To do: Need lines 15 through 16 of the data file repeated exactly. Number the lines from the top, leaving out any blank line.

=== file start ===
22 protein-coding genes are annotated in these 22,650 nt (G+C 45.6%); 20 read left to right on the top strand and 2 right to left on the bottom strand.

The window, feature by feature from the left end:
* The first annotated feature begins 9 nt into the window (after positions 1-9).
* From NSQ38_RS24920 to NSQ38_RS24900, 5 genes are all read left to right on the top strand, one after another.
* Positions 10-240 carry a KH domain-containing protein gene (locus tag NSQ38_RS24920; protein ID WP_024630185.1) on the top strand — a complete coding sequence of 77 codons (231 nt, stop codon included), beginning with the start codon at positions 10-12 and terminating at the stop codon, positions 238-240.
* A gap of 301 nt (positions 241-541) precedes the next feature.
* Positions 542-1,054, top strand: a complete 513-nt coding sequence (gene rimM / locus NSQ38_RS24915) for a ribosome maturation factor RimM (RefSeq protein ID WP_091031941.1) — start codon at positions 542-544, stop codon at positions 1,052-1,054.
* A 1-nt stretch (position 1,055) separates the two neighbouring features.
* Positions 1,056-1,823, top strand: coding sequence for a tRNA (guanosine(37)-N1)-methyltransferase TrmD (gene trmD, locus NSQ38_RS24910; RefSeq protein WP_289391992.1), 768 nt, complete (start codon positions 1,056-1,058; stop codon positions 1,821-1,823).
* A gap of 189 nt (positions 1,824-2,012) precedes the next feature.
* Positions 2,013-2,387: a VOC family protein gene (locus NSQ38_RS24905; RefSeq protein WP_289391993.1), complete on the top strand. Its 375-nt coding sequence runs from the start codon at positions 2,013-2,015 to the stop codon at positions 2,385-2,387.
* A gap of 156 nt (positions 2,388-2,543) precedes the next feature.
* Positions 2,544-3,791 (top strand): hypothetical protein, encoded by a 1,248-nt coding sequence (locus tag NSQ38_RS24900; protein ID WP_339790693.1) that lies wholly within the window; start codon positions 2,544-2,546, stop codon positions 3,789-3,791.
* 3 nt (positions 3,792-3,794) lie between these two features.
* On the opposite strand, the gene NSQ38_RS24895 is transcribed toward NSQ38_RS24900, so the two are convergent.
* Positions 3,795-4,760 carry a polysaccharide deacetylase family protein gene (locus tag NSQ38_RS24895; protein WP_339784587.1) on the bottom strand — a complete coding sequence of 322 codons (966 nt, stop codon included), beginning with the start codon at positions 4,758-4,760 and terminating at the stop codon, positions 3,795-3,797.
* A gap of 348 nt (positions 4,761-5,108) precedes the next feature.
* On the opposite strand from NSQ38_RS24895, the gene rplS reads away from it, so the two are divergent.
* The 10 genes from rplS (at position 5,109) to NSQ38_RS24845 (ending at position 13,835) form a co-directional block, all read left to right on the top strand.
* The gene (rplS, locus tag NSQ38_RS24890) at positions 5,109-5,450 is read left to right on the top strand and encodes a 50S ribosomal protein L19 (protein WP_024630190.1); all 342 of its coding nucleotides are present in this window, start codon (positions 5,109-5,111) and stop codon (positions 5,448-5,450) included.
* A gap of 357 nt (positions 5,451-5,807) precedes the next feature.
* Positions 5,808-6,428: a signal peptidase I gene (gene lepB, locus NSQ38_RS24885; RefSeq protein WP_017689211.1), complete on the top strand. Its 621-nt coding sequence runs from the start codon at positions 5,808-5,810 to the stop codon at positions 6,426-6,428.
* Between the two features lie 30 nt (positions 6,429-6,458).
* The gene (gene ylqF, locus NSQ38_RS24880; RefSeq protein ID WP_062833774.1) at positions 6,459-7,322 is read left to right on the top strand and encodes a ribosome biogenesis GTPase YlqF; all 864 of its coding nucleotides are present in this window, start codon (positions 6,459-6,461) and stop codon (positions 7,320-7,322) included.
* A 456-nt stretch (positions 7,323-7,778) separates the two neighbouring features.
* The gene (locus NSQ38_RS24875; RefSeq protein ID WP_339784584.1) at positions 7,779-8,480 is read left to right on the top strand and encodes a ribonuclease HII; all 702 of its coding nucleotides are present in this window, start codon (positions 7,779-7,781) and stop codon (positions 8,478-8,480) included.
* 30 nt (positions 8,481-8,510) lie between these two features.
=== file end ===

* On the opposite strand, the gene NSQ38_RS24895 is transcribed toward NSQ38_RS24900, so the two are convergent.
* Positions 3,795-4,760 carry a polysaccharide deacetylase family protein gene (locus tag NSQ38_RS24895; protein WP_339784587.1) on the bottom strand — a complete coding sequence of 322 codons (966 nt, stop codon included), beginning with the start codon at positions 4,758-4,760 and terminating at the stop codon, positions 3,795-3,797.